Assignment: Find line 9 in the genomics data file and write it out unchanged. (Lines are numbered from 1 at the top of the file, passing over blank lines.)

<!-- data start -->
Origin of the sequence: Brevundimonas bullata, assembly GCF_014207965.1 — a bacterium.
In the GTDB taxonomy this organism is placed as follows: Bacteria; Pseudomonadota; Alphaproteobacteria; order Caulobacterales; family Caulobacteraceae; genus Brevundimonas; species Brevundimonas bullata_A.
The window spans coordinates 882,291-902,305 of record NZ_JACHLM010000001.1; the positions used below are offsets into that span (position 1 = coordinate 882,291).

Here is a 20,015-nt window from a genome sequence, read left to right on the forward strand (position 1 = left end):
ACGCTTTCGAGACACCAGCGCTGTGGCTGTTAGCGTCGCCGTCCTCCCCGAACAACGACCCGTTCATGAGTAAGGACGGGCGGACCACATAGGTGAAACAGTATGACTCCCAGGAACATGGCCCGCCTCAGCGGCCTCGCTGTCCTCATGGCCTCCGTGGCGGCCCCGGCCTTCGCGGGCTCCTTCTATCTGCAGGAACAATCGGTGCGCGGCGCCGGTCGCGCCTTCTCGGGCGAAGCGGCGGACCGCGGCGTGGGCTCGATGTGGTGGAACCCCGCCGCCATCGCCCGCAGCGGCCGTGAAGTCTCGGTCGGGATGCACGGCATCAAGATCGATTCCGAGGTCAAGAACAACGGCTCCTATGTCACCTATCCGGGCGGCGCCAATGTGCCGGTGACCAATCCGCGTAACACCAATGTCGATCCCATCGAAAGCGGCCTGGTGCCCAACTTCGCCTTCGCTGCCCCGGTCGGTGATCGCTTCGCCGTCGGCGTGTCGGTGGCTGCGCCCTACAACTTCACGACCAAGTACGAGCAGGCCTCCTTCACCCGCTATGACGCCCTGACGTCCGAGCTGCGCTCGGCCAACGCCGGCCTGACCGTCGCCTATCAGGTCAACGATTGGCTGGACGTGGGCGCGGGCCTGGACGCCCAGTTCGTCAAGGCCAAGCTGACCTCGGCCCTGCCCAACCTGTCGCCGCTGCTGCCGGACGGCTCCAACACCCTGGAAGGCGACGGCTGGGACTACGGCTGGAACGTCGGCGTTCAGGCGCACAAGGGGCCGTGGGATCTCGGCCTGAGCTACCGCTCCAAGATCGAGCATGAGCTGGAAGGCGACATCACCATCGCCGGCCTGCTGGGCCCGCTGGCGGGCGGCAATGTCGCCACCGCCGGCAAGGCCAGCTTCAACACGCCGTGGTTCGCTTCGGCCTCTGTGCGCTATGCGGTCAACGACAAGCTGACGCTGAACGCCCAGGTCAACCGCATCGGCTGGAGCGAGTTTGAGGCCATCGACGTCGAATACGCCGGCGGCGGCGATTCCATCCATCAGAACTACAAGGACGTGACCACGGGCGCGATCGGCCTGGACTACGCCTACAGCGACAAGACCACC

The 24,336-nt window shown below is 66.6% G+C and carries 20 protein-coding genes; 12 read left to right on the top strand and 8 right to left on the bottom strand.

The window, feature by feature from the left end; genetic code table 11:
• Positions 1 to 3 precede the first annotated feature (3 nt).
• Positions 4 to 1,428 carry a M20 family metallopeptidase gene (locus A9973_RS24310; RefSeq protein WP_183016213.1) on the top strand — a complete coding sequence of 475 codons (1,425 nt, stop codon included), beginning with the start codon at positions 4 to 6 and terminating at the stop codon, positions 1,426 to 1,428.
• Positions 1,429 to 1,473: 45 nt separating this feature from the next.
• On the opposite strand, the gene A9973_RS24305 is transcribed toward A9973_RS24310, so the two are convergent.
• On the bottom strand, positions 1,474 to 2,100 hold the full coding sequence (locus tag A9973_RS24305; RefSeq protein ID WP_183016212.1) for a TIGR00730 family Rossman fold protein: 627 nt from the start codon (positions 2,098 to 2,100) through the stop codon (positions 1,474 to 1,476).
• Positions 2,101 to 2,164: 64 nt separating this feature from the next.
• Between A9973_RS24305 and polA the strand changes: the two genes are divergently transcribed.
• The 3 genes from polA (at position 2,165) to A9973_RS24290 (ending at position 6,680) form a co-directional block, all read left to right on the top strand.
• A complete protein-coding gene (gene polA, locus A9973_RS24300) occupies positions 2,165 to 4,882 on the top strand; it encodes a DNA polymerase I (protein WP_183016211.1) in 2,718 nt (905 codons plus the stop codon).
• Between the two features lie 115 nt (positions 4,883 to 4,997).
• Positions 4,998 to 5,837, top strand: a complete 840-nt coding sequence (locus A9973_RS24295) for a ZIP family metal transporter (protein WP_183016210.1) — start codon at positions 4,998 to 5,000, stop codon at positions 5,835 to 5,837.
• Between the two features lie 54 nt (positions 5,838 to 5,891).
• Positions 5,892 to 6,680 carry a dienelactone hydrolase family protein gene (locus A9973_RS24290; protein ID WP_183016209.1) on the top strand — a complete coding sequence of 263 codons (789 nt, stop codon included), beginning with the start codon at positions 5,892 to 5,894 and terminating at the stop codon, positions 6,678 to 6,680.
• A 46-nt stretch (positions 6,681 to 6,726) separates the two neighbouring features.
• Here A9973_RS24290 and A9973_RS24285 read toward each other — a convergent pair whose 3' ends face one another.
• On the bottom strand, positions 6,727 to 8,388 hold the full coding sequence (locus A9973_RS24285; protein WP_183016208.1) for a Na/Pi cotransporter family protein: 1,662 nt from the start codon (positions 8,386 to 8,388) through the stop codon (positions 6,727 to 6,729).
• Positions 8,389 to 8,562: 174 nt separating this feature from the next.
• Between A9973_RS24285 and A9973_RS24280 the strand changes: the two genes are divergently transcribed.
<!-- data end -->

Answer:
• Positions 4 to 1,428 carry a M20 family metallopeptidase gene (locus A9973_RS24310; RefSeq protein WP_183016213.1) on the top strand — a complete coding sequence of 475 codons (1,425 nt, stop codon included), beginning with the start codon at positions 4 to 6 and terminating at the stop codon, positions 1,426 to 1,428.